New research brings more light to an unexplained link between periodontal disease, obesity, and diabetes. The study, published in the Journal of Periodontology, examined the association between a recently discovered adipocyte hormone, visfatin, and periodontal pathogens.
Visfatin is known to have pro-inflammatory functions and mimic the effects of insulin. It has been linked to many obesity-associated diseases, including Type 2 diabetes, obstructive sleep apnea, and cardiovascular disease. A study published earlier this year demonstrated that periodontal therapy reduces serum visfatin as well as HbA1c levels in patients with diabetes. However, there has been little research on the correlation between specific oral pathogens that cause periodontal disease and increased visfatin expression in gingival crevicular fluid.
In this most recent study, patients with periodontitis had significantly higher visfatin levels than those without. Interestingly, higher visfatin levels were only correlated with the pathogen Porphyromonas gingivalis and not with any of the other microorganisms tested. Researchers concluded that colonization of P. gingivalis in periodontal pockets appears to incite an increase in visfatin secretion.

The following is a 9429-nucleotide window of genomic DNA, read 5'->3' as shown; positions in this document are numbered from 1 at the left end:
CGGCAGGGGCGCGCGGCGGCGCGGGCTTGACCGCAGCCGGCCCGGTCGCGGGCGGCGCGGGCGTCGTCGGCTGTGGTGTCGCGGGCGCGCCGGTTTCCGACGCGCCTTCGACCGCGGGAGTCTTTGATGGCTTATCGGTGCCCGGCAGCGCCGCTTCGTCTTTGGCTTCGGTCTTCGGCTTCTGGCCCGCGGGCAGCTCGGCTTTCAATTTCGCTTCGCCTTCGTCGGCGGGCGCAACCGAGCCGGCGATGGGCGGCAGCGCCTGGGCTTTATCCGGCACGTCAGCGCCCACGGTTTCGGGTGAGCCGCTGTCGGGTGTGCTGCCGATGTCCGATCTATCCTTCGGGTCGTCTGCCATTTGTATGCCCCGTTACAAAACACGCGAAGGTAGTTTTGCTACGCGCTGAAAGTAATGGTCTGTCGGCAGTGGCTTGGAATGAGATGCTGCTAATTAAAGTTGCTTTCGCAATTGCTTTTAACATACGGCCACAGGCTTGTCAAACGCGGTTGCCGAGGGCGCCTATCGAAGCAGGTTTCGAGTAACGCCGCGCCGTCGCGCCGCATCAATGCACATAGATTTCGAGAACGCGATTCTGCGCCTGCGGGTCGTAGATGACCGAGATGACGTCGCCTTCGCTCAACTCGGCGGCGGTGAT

Research has shown us that increased visfatin in the gingival crevicular fluid is associated with increased serum visfatin levels, leading researchers to suggest that visfatin is an inflammatory marker in periodontal disease.
The correlation between periodontal bacteria and this “obesity hormone” is not surprising. Diabetes, which is a common comorbid condition of obesity, has been inextricably and bi-directionally linked with periodontal disease. As we learn more and more about this new piece of the puzzle, the fact is that it is underlining what we already know: Addressing periodontal disease and the pathogens that cause it is absolutely critical in reducing the health complications of people with diabetes.